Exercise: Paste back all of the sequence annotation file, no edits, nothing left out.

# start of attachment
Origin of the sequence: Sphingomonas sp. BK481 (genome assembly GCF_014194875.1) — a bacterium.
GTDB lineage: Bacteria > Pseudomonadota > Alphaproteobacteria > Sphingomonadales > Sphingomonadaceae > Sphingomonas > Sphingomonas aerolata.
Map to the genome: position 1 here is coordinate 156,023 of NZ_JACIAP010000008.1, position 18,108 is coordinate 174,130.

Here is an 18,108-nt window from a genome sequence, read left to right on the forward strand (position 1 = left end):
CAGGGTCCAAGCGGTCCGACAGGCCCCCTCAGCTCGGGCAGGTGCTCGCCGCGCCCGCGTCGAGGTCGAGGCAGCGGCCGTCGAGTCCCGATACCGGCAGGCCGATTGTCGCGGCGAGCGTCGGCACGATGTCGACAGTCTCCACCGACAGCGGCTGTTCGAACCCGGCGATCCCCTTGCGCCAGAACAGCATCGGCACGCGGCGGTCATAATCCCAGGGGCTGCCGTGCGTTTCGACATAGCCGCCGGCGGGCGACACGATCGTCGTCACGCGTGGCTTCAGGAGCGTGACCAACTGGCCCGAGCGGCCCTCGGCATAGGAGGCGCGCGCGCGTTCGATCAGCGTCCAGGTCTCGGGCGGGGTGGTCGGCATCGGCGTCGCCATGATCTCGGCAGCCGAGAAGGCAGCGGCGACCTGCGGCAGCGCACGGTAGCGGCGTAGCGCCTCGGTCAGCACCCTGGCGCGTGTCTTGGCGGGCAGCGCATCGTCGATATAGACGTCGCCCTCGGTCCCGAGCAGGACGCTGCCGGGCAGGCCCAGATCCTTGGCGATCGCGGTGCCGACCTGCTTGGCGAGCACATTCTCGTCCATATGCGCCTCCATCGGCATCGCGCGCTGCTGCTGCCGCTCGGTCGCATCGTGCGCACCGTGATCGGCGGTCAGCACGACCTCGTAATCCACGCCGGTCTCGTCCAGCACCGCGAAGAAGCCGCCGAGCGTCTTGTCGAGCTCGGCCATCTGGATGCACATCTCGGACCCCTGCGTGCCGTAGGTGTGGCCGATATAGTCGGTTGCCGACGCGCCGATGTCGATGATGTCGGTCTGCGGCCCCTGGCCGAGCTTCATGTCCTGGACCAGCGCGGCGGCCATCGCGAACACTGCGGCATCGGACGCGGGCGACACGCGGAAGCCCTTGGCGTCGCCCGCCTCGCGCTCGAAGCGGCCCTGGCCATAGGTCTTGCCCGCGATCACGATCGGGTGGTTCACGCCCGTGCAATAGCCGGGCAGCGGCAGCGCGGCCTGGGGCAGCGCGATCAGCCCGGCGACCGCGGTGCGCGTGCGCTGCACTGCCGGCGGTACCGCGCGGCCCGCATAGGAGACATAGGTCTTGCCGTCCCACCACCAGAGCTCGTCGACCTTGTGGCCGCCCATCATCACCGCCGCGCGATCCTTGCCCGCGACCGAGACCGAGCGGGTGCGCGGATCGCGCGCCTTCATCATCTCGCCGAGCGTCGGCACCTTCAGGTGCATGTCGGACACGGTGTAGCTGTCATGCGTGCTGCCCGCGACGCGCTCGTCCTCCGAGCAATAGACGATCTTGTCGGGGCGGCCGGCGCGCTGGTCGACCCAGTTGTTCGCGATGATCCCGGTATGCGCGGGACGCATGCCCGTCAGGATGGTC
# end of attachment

Origin of the sequence: Sphingomonas sp. BK481 (genome assembly GCF_014194875.1) — a bacterium.
GTDB lineage: Bacteria > Pseudomonadota > Alphaproteobacteria > Sphingomonadales > Sphingomonadaceae > Sphingomonas > Sphingomonas aerolata.
Map to the genome: position 1 here is coordinate 156,023 of NZ_JACIAP010000008.1, position 18,108 is coordinate 174,130.

Here is an 18,108-nt window from a genome sequence, read left to right on the forward strand (position 1 = left end):
CAGGGTCCAAGCGGTCCGACAGGCCCCCTCAGCTCGGGCAGGTGCTCGCCGCGCCCGCGTCGAGGTCGAGGCAGCGGCCGTCGAGTCCCGATACCGGCAGGCCGATTGTCGCGGCGAGCGTCGGCACGATGTCGACAGTCTCCACCGACAGCGGCTGTTCGAACCCGGCGATCCCCTTGCGCCAGAACAGCATCGGCACGCGGCGGTCATAATCCCAGGGGCTGCCGTGCGTTTCGACATAGCCGCCGGCGGGCGACACGATCGTCGTCACGCGTGGCTTCAGGAGCGTGACCAACTGGCCCGAGCGGCCCTCGGCATAGGAGGCGCGCGCGCGTTCGATCAGCGTCCAGGTCTCGGGCGGGGTGGTCGGCATCGGCGTCGCCATGATCTCGGCAGCCGAGAAGGCAGCGGCGACCTGCGGCAGCGCACGGTAGCGGCGTAGCGCCTCGGTCAGCACCCTGGCGCGTGTCTTGGCGGGCAGCGCATCGTCGATATAGACGTCGCCCTCGGTCCCGAGCAGGACGCTGCCGGGCAGGCCCAGATCCTTGGCGATCGCGGTGCCGACCTGCTTGGCGAGCACATTCTCGTCCATATGCGCCTCCATCGGCATCGCGCGCTGCTGCTGCCGCTCGGTCGCATCGTGCGCACCGTGATCGGCGGTCAGCACGACCTCGTAATCCACGCCGGTCTCGTCCAGCACCGCGAAGAAGCCGCCGAGCGTCTTGTCGAGCTCGGCCATCTGGATGCACATCTCGGACCCCTGCGTGCCGTAGGTGTGGCCGATATAGTCGGTTGCCGACGCGCCGATGTCGATGATGTCGGTCTGCGGCCCCTGGCCGAGCTTCATGTCCTGGACCAGCGCGGCGGCCATCGCGAACACTGCGGCATCGGACGCGGGCGACACGCGGAAGCCCTTGGCGTCGCCCGCCTCGCGCTCGAAGCGGCCCTGGCCATAGGTCTTGCCCGCGATCACGATCGGGTGGTTCACGCCCGTGCAATAGCCGGGCAGCGGCAGCGCGGCCTGGGGCAGCGCGATCAGCCCGGCGACCGCGGTGCGCGTGCGCTGCACTGCCGGCGGTACCGCGCGGCCCGCATAGGAGACATAGGTCTTGCCGTCCCACCACCAGAGCTCGTCGACCTTGTGGCCGCCCATCATCACCGCCGCGCGATCCTTGCCCGCGACCGAGACCGAGCGGGTGCGCGGATCGCGCGCCTTCATCATCTCGCCGAGCGTCGGCACCTTCAGGTGCATGTCGGACACGGTGTAGCTGTCATGCGTGCTGCCCGCGACGCGCTCGTCCTCCGAGCAATAGACGATCTTGTCGGGGCGGCCGGCGCGCTGGTCGACCCAGTTGTTCGCGATGATCCCGGTATGCGCGGGACGCATGCCCGTCAGGATGGTC